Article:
Transgender singers are singing a tune of activism and calling for tolerance in Brazil, the world’s most dangerous place for transgender people, according to a report by AFP posted last Thursday.
Of the world’s count of 295 murders of transgender victims from the period of October 2015 and September 2016, Brazil accounted for 123 killings.
Life expectancy of transgender individuals is 35 years, against the national average of 75 years. Numbers from the website Advocate revealed that there is one trans person killed every 21 hours, and the country’s murder rate is 16.4% higher than the rest of the world.
But five artists, naturally born male and identifying as female, are making waves in forwarding transgender rights through their work, bringing into light what were once-hidden crimes of transphobia in the country.
The Brazilian funk artist
“I’ve known who I am, as a transsexual and artist, since I was a child. Funk opened doors for me and allows me to support my son and my mother,” Camila Monforte said at the backstage of Rocinha’s first LGBT dance. Rocinha is one of Rio’s informal urban areas.
Monforte was born in a tough neighbourhood. She was thrown out of the family house when she was an adolescent, and lived roughly in a Rio train station working as a prostitute. Currently, she is a funk performer under the name MC Trans and lives with her 21-year-old adopted son.
“Music has let me heal my wounds, bring my family back together and rebuild my life,” she said. When asked about her decision to not transition completely as a woman, she replied, “I love how I am.”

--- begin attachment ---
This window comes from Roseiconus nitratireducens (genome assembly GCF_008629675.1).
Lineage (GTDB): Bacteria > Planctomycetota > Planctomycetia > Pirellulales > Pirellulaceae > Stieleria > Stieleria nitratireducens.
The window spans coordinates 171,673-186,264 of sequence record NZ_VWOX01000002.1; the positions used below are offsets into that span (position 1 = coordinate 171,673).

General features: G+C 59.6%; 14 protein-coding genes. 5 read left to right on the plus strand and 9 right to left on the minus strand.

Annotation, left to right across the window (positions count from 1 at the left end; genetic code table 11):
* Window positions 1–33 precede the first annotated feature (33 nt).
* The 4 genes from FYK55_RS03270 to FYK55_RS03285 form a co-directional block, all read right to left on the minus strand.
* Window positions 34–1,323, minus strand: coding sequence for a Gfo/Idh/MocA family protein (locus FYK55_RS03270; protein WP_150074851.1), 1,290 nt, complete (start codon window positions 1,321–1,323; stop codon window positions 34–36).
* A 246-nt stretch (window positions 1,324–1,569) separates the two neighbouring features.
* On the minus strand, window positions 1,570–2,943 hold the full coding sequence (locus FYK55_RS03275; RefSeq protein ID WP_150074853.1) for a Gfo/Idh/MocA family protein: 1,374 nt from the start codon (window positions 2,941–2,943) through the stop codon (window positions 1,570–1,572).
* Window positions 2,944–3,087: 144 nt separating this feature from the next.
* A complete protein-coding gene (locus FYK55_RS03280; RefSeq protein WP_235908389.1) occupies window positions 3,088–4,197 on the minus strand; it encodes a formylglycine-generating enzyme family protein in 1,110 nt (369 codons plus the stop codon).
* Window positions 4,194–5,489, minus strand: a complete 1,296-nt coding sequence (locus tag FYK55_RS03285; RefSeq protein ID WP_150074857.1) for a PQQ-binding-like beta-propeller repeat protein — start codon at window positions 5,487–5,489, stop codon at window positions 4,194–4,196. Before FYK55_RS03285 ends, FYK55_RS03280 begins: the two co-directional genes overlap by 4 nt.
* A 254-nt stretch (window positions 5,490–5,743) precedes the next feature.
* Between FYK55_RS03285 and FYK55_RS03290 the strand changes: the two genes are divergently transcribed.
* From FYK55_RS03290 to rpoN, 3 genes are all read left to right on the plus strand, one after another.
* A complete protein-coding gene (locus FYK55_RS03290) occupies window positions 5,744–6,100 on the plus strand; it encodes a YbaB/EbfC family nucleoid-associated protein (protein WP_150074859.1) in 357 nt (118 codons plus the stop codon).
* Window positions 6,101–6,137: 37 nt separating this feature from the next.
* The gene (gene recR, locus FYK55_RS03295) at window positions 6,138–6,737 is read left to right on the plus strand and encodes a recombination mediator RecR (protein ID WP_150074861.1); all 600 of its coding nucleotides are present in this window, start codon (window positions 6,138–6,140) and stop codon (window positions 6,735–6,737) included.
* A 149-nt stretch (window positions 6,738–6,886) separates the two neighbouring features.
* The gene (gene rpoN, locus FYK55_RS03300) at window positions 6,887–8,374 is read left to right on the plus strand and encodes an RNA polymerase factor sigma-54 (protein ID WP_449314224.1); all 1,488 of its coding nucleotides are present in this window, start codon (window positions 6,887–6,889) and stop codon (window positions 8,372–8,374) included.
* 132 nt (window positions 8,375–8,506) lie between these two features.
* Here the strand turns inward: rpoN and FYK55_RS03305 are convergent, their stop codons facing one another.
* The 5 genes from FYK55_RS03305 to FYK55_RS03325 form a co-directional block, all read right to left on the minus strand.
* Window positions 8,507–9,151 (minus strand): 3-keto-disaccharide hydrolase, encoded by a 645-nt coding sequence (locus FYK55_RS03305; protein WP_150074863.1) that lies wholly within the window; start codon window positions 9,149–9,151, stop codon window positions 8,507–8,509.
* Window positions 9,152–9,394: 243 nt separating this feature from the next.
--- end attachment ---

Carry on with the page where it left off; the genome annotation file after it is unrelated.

To her 600,000 followers on Facebook and audience of her YouTube videos, she spreads a message of tolerance. “I’ve made it to 30 years old and that’s hard for a Brazilian trans… I consider myself victorious not just because of the music but because I survived in a country full of prejudice.”
“My body was brutalized by having to follow the norms and sometimes you have to answer back with the same violence. To be a gender terrorist is to accept risks,” Linn da Quebrada, 27, said. Bellicose statements like these and her being an outspoken activist earned her the moniker gender terrorist.
For her, surviving as a trans in her country means being on the attack. “We’re not wanted in schools, in shops or at work, so now we are occupying these spaces.”
A snippet of the song written by her contains combative tones. “Weak bodied, badly abused, this queer is a Molotov (cocktail), the street car for the rejected. I was expelled from the church, because a rotten apple contaminates the others.”
Born in Sao Paulo, da Quebrada performs a mix of rap and funk for people she believes are marginalized by society. At 17, she decided to no longer follow the strict binary gender norms and made a break from her conservative Jehovah’s Witness upbringing.
Lending transgender voice to pop culture
Sao Paulo-born Raquel Virginia, 28, and Assucena, 29, from the north-east of Brazil collaborated and produced the album “Bixa”, a play of the word that means neutral gender with an extra letter “x”.
They decided to make music when they met seven years ago at university. Assucena said that they wanted to lend transgender perspective to the pop music in Brazil.
Both went through a difficult transition, and having to encounter and live in a notoriously transphobic society is the most challenging part. Virginia added that she was stereotyped to be a sex worker during her transition.
Priscipila Nogueira, 28, born in Rio de Janeiro as Angelo, is known to her fans including her 100,000 Facebook followers as Mulher Pepita (Pepita Woman).
Her Brazilian funk songs are marked with strongly sexual lyrics, but she said while she’s a militant she is not a diva. “I think people are starting to break through the barriers of prejudice,” she said.
Acceptance still comes hard on some days. She was offended the first time she burst into the pop scene in a video and people thought she was a mutant.
Taking a risky hormone treatment without medical advice, she is hoping that it will pay off one day, saying, “Even if it’s the last thing I do, I’ll win respect.”